You’re forgetting how heavy light is. You see, gravity sucks light down somewhat as it flies toward you - only the light that leaves the top of the masts has enough height to reach your eyes. The rest of the light hits the water, creating tiny little splashes that you can’t see.

Also, stars are a little bit above where they appear to be. The light has more time to fall.

Actually, the question wasn’t really about self-described Flat Earthers. It was just that I realized, a lot of assumptions we make about long-distance travel implicity assume that the Earth is flat. I’m a reformed crypto-flat earther myself.

Quote:
After he reaches 60 mph, he drives for two hours. After two hours at this speed, he has travelled 120 miles.

Nope…no confusion. It says “After 2 hours at this speed, he has traveled 120 miles”. It doesn’t say “he has travelled 120 miles at that speed” which is a different thing. As the sentence is structured, the total mileage travelled is 120.

Either he has accellerated from zero to sixty in 0.00 seconds or “he has travelled” 120 miles plus the 18 miles it took to get the Citroen up to 60. (Based on the last Citroen I drove).

JB
Lex Non Favet Delictorum Votis

Dougie, they do have answers for those questions (the answers are wrong, but they have them, and the wrongness is sometimes pretty subtle).

Job doesn’t say about the shape of the Earth, though it does say that it’s finite and it’s not resting on top of anything. Isaiah indicates that it’s round, but “round” and “flat” are not mutually exclusive (look at a manhole cover). I suspect that Jewish or Christian Flat Earthers cite these same passages as evidence that THEY’RE right.

In some cases, they’ve even done experiments. I recall several years ago reading about some measurements they made in a very straight section of a canalway involving a telescope and a large disk. It was possible to see the disk at greater distances away than you’d have expected based upon geometry and the “alleged” curvature of the Earth, which they concluded proved the Earth wasn’t actually curved (in fact, their experiment indicated that if it WAS curved, it was concave).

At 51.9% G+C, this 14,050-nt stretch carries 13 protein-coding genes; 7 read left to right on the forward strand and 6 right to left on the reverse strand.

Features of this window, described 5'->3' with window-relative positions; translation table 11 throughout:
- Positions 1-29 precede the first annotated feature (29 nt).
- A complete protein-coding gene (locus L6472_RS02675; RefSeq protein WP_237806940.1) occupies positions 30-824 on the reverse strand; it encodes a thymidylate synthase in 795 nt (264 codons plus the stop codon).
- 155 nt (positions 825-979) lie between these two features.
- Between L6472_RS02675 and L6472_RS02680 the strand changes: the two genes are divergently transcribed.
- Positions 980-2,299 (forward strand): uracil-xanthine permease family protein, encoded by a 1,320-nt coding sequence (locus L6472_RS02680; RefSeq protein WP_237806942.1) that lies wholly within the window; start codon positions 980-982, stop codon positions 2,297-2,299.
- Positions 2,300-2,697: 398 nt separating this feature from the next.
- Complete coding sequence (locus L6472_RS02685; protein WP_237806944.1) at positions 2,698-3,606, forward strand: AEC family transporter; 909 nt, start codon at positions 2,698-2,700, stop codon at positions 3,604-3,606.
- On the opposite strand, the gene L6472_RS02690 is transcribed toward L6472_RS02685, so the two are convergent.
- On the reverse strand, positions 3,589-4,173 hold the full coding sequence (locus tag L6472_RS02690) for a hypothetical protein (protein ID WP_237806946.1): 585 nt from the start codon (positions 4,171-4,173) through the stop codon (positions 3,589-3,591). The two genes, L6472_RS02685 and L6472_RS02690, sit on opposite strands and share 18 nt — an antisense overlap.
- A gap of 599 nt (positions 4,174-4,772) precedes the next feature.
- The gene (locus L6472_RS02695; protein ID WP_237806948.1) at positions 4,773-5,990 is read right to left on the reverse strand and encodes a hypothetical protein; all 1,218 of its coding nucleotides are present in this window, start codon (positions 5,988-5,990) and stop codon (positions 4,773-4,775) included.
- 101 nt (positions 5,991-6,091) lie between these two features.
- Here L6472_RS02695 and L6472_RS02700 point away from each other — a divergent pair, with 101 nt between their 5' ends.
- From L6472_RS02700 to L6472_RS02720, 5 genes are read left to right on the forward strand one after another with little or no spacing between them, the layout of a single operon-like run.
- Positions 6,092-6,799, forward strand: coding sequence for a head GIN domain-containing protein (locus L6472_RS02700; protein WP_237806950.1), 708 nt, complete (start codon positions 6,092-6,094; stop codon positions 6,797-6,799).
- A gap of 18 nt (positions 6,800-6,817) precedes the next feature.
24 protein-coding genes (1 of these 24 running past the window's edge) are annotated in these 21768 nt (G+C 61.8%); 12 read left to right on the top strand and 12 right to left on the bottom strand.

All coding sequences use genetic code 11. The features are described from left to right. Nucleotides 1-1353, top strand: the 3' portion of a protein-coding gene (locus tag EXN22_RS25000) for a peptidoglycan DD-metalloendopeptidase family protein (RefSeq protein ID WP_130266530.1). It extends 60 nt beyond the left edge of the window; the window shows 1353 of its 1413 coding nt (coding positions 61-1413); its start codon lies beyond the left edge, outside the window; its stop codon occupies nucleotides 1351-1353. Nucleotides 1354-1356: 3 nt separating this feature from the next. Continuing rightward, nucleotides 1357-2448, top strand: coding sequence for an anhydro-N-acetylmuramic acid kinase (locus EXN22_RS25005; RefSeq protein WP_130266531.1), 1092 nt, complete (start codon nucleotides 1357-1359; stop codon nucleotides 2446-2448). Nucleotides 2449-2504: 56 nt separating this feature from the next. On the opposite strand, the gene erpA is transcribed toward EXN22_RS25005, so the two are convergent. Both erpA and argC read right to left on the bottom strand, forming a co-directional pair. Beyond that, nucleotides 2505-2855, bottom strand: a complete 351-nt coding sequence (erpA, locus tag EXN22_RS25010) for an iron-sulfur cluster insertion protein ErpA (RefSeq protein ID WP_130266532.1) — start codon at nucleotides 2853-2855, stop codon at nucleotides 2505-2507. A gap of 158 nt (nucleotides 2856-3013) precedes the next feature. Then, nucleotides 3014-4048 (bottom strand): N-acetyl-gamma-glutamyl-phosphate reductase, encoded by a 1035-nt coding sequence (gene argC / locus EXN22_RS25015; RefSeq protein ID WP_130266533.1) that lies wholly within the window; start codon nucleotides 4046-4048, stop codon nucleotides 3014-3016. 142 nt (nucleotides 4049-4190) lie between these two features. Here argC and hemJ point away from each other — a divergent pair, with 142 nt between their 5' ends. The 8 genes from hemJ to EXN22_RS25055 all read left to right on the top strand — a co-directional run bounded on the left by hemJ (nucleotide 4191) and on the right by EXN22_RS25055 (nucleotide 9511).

It turns out that refraction of light in the air over the water in the canal can explain this just as well as the Earth being flat (or concave), but that’s much more difficult to understand or explain than “The Earth is flat. It looks flat, it IS flat; the experiment proved it.”

Also, as mentioned before the Earth can be flat and still round, so the shape of the shadow on the moon doesn’t contradict a flat Earth even if you accept that it’s Earth’s shadow (which I’m not sure they do).

And other posters are right about them APPEARING to take themselves seriously. The application forms I’ve seen have a clause in them which goes something like “I hereby swear or affirm that I am not joining the society to mock or discredit it.”

Well, JBENZ, I think I was perfectly clear. I didn’t mean that during his entire life he had only travelled 120 miles. If he had never driven before in his entire life I don’t think he would be trying to drive across the Mojave desert. Maybe we’ll just have to agree to disagree.

While I am not a Flat-Earther, I know there are plenty of them out there. Especially on I-40 around 5:00! Everyone is flying along at 75-80mph (in a 65mph zone), that is until they get to this big hill on the interstate! Then they slow down to 45mph!!?? Creating backups for 10 miles! The only reason I can figure they slow down is because they fear they will drive off the end of the Earth! It’s the same hill, they drive over everyday! The world doesn’t end at exit 287! Get on the accelerator!

(I knew the answer to the riddle, having served in the Navy and learned a bit about navigation.)

“Quoth the Raven, ‘Nevermore.’”
E A Poe

I remember a fairly recent B.C. comic strip saying a very similar thing, only using a pizza as the example instead of a manhole cover.

“I’m just too much for human existence – I should be animated.”
–Wayne Knight